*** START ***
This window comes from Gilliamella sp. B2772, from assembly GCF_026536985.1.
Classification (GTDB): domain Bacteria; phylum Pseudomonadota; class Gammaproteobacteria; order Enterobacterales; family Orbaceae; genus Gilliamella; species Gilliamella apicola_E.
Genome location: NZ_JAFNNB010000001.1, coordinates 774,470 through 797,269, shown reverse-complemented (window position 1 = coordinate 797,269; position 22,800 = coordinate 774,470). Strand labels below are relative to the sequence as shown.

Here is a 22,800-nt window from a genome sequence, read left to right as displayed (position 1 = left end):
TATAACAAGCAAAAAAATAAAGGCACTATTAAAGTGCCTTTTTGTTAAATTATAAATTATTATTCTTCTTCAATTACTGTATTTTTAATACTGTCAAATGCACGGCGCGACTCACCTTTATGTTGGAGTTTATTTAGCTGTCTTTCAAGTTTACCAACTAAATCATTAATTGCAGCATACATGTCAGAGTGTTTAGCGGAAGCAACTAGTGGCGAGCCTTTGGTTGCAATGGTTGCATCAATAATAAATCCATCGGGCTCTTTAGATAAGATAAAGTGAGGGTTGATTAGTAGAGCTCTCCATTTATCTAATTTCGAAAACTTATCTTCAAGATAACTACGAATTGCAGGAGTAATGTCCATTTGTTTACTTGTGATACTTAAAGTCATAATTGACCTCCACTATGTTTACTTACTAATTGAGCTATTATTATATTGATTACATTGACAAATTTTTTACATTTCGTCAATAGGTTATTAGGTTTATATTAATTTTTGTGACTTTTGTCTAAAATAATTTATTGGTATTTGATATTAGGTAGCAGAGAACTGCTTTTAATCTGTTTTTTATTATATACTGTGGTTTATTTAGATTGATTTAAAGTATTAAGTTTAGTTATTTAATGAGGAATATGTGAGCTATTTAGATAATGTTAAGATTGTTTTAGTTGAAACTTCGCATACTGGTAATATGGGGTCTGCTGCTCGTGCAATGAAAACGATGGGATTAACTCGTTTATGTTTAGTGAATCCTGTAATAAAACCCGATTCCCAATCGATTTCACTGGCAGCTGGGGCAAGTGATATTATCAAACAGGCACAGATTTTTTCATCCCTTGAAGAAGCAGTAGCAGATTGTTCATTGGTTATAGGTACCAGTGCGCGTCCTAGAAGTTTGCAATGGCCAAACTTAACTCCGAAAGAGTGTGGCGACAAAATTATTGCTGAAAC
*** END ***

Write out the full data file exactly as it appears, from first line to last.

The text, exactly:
This window comes from Gilliamella sp. B2772, from assembly GCF_026536985.1.
Classification (GTDB): domain Bacteria; phylum Pseudomonadota; class Gammaproteobacteria; order Enterobacterales; family Orbaceae; genus Gilliamella; species Gilliamella apicola_E.
Genome location: NZ_JAFNNB010000001.1, coordinates 774,470 through 797,269, shown reverse-complemented (window position 1 = coordinate 797,269; position 22,800 = coordinate 774,470). Strand labels below are relative to the sequence as shown.

Here is a 22,800-nt window from a genome sequence, read left to right as displayed (position 1 = left end):
TATAACAAGCAAAAAAATAAAGGCACTATTAAAGTGCCTTTTTGTTAAATTATAAATTATTATTCTTCTTCAATTACTGTATTTTTAATACTGTCAAATGCACGGCGCGACTCACCTTTATGTTGGAGTTTATTTAGCTGTCTTTCAAGTTTACCAACTAAATCATTAATTGCAGCATACATGTCAGAGTGTTTAGCGGAAGCAACTAGTGGCGAGCCTTTGGTTGCAATGGTTGCATCAATAATAAATCCATCGGGCTCTTTAGATAAGATAAAGTGAGGGTTGATTAGTAGAGCTCTCCATTTATCTAATTTCGAAAACTTATCTTCAAGATAACTACGAATTGCAGGAGTAATGTCCATTTGTTTACTTGTGATACTTAAAGTCATAATTGACCTCCACTATGTTTACTTACTAATTGAGCTATTATTATATTGATTACATTGACAAATTTTTTACATTTCGTCAATAGGTTATTAGGTTTATATTAATTTTTGTGACTTTTGTCTAAAATAATTTATTGGTATTTGATATTAGGTAGCAGAGAACTGCTTTTAATCTGTTTTTTATTATATACTGTGGTTTATTTAGATTGATTTAAAGTATTAAGTTTAGTTATTTAATGAGGAATATGTGAGCTATTTAGATAATGTTAAGATTGTTTTAGTTGAAACTTCGCATACTGGTAATATGGGGTCTGCTGCTCGTGCAATGAAAACGATGGGATTAACTCGTTTATGTTTAGTGAATCCTGTAATAAAACCCGATTCCCAATCGATTTCACTGGCAGCTGGGGCAAGTGATATTATCAAACAGGCACAGATTTTTTCATCCCTTGAAGAAGCAGTAGCAGATTGTTCATTGGTTATAGGTACCAGTGCGCGTCCTAGAAGTTTGCAATGGCCAAACTTAACTCCGAAAGAGTGTGGCGACAAAATTATTGCTGAAAC